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Snort Full 10Gbps

Does anyone know if Snort or Suricata are capable of handing full 10Gbps? (14,204,545 PPS)

23 comments
76% Upvoted
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Not Snort/Suricata, but here's how to do 100G with Bro

http://go.lbl.gov/100g

No clue if a similar method would work for Snort/Suricata

Original Poster6 points · 3 days ago

I'd want to be able to deny packets and rate-limit. I don't think BRO is able to do those things.

The idea with Bro is that you do all of that with other hardware.

12 points · 3 days ago

IDS vs IPS...

13 points · 3 days ago

It's technically Snort, but Cisco's Firepower 4100 and 9300 series start around 10Gbps and go up to 133Gbps according to their docs.

Architecture of the box doesn’t punt traffic to the snort engine unless you have rules in place.

Not sure if those numbers are with rules enabled or not.

The quality of Firepower (formerly Sourcefire) has taken a dramatic dive since Cisco purchased them. I’ve spent the last four years in various stages of hell because of it.

Do not recommend.

2 points · 2 days ago

I've worked with both for the last 5 years and I have little to no grief with firepower and was a early adopter (version 5.3, I agree that 5.3-5.4 kinda sucked). I've run mostly asa with firepower services, but switched over to firepower threat defence and am really happy with it. I'm a security over connectivity guy, so I can understand that if you are a connectivity over security guy you could be unhappy :)

Firepower 2100 series is specked to do 8+ Gig/s with all the bells and whistles activated. Haven't tested it to verify. But Cisco has a track record of reporting the specs lower than real life experiance.

2 points · 2 days ago

Yes, they have gotten better since the acquisition of Sourcefire, it just took them awhile. Can't wait to see what 6.3 holds for Firepower

At Cisco live in Barcelona they told me multiple context mode would come in 6.3, that will be awesome for msp's. I know I've been waiting on that particular feature.

Nah, I'm a security guy.

We've had issues with every single release since Cisco took over. In fact, at one point our office had identified enough bugs that we had more tickets open than any other Cisco Firepower customer.

Hell, we ran on loaner hardware using a previous version for the first 9 months we had the thing while they identified a bug in the version they shipped us.

To be fair, we're sending between 4 and 20Gbps of traffic in both directions, but our hardware stack is supposed to be able to handle that without issue. I don't think it's a hardware problem. The software QA has just been poor since Cisco took over.

It's not the network!
6 points · 3 days ago

Maybe with an FPGA.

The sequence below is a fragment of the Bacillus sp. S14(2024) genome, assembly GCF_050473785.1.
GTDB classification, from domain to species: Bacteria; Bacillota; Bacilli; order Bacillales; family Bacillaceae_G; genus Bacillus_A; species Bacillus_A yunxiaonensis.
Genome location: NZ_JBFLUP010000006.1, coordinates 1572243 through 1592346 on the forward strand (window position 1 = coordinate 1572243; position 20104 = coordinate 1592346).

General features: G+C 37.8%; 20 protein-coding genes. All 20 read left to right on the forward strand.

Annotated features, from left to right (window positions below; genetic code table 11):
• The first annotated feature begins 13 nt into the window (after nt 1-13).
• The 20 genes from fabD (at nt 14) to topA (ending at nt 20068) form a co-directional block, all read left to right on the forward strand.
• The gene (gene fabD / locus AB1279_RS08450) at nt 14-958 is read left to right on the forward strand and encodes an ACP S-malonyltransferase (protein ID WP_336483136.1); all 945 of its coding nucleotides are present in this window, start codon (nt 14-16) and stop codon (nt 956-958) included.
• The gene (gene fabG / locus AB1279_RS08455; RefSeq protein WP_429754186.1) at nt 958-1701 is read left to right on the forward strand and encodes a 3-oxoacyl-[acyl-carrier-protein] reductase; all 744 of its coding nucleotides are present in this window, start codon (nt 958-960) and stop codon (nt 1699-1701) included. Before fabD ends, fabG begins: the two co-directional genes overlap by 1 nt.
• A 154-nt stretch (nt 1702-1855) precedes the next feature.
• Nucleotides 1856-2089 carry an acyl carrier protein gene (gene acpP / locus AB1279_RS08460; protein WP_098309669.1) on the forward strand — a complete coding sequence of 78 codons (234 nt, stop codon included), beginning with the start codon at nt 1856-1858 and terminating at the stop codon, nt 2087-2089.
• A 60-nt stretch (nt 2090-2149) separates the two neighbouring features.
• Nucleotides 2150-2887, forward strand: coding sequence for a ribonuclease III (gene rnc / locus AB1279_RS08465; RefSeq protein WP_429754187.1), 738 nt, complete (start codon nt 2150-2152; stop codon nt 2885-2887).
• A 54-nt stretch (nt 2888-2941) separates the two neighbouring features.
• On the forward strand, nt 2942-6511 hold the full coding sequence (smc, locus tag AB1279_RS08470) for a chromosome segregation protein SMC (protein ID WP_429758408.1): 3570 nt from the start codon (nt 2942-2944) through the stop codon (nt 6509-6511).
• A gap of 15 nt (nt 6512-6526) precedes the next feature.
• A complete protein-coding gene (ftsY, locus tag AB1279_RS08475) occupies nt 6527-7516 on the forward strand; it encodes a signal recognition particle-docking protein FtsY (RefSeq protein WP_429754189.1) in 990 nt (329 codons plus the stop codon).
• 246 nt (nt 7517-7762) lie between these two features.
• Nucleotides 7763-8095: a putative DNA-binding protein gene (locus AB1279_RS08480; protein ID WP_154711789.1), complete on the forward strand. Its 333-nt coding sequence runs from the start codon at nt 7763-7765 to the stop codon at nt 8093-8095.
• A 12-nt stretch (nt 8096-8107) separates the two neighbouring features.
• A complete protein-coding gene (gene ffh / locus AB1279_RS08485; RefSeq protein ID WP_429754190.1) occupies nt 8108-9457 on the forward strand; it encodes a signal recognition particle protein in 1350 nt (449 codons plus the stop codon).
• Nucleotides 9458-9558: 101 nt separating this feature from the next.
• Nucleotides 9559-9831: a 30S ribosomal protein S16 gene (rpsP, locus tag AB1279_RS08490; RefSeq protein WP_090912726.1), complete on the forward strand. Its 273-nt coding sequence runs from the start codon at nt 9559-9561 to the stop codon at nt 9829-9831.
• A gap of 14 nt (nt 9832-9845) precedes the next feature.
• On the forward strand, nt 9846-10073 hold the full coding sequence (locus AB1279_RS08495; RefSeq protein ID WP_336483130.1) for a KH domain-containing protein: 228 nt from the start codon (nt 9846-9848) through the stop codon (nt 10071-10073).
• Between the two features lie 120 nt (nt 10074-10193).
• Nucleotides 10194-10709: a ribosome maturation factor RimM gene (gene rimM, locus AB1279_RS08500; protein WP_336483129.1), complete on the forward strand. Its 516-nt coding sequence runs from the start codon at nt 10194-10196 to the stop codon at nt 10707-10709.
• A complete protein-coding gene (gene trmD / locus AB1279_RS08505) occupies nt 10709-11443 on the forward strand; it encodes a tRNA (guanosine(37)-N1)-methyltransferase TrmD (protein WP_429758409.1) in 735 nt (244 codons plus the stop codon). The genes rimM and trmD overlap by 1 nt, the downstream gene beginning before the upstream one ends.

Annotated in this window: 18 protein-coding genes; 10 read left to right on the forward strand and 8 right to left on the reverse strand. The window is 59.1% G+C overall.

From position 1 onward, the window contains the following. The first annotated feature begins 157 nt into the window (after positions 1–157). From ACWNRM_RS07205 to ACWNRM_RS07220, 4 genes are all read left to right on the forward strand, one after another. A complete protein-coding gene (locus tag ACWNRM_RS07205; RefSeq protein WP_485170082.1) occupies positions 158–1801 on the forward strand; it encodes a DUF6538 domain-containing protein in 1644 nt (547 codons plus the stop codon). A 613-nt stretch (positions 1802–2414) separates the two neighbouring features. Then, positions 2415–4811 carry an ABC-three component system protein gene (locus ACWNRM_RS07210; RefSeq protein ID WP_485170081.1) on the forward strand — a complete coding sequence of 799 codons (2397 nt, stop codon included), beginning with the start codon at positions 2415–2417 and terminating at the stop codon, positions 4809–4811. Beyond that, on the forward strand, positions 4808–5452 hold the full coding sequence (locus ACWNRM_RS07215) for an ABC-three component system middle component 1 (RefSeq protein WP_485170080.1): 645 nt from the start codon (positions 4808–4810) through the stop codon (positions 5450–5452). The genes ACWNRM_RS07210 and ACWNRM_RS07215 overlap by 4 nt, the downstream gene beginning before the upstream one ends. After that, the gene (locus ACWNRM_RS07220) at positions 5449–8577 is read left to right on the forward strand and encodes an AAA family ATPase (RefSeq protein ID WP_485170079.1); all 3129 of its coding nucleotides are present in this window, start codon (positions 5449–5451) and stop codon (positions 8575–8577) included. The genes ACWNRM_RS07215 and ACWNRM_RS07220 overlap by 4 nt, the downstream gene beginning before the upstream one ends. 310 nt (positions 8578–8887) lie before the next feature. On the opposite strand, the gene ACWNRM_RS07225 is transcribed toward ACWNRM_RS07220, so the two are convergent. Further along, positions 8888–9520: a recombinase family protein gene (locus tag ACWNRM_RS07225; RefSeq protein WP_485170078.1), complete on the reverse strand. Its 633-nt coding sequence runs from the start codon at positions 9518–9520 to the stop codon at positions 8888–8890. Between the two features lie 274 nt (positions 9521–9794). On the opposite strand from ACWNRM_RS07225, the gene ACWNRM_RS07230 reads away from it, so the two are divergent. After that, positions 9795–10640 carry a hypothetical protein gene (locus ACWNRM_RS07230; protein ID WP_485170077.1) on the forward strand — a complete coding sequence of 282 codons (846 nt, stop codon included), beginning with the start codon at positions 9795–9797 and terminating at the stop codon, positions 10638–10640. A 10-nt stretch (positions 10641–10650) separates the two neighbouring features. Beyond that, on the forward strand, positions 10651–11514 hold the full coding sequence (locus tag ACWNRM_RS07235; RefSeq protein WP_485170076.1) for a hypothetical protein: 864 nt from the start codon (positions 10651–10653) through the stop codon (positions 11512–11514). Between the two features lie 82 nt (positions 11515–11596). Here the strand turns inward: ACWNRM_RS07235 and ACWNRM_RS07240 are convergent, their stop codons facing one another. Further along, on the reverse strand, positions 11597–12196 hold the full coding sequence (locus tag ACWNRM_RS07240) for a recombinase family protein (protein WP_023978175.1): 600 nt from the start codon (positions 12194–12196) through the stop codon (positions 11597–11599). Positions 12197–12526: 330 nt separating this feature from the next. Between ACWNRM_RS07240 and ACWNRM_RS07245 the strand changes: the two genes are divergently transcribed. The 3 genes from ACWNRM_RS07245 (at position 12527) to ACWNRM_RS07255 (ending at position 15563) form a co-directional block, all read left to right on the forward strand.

Original Poster2 points · 3 days ago

By FPGA, do you mean one of those NICs designed specifically for packet capture? Or would you have to get an actual custom built NIC for this?

7 points · 3 days ago

It's not the NIC that needs to be able to do this, it's the CPU, and I don't think there is much out there that will get you there. I've seen an internet facing firewall chew up ~80% of 8 cores moving 1.2 -1.4Gb/s of internet traffic, and that wasn't even scanning it all

4 points · 3 days ago

Actually the NIC can make a huge difference. Just handling that many packets can really stress a system. X86_64 Linux is a general purpose network stack and isn’t designed to process packets efficiently at this volume. In fact, it seems to start to come apart around 4Gbps. This is why vendors have FPGA NICs (Napatech/CSPI). You can also use something called a “zero copy” driver like PF_Ring_ZC, NetMap, or Intel DPDK to deal with this. As I understand it, This essentially puts the packet directly into memory without the processor having to copy it twice. This frees up a ton of CPU to do analysis.

It's common for traffic shapers to require dpdk

2 points · 2 days ago

These are great papers. Even with the first SEPTUN you can hit 10Gbps on a single NIC.

2 points · 3 days ago · edited 3 days ago

I am not trying to be off-topic but I feel this is relevant to your question. I have dealt with traffic up to 50gig throughput for monitoring. In our case, we relied heavily on a Gigamon GigaVUE-HC3 to perform deduplication, load balancing, and packet filtering.

When you want to inspect a significant amount of traffic it becomes a matter of scale and managing that traffic intelligently. By cutting down the actual inspection throughput requirements you can save a substantial expense in your security stack. Once you pass the 10gig mark, you will find that the cost per gig for monitoring traffic explodes. By utilizing something like a Gigamon or similar appliance you save the cost of the tool by being able to purchase inspection tools that are considerably less expensive for a smaller amount of throughput. It also opens the door to tools that typically wouldn't be able to handle such a significant amount of traffic.

So the question can Snort handle 10gig becomes can it handle 1gig-5gig due to the massive reduction in throughput requirements, or similar tool that supports clustering, you can load balance the traffic across multiple links and clusters.

1 point · 2 days ago

What’s the pricing like for gigavue/secure?

Packet Farmer
1 point · 2 days ago

Too much.

i write antiddos
1 point · 2 days ago

10gbps snorting is real life all you need is the pf_ring daq

is it any good?

fuck no

is there anything better?

pf_ring zc and a qualifying nic

Original Poster1 point · 2 days ago

OP Here, Just to clarify, I want it to act as an IPS, not an IDS. I don't plan on having it run thousands of rules either. Probably a maximum of 25-50.

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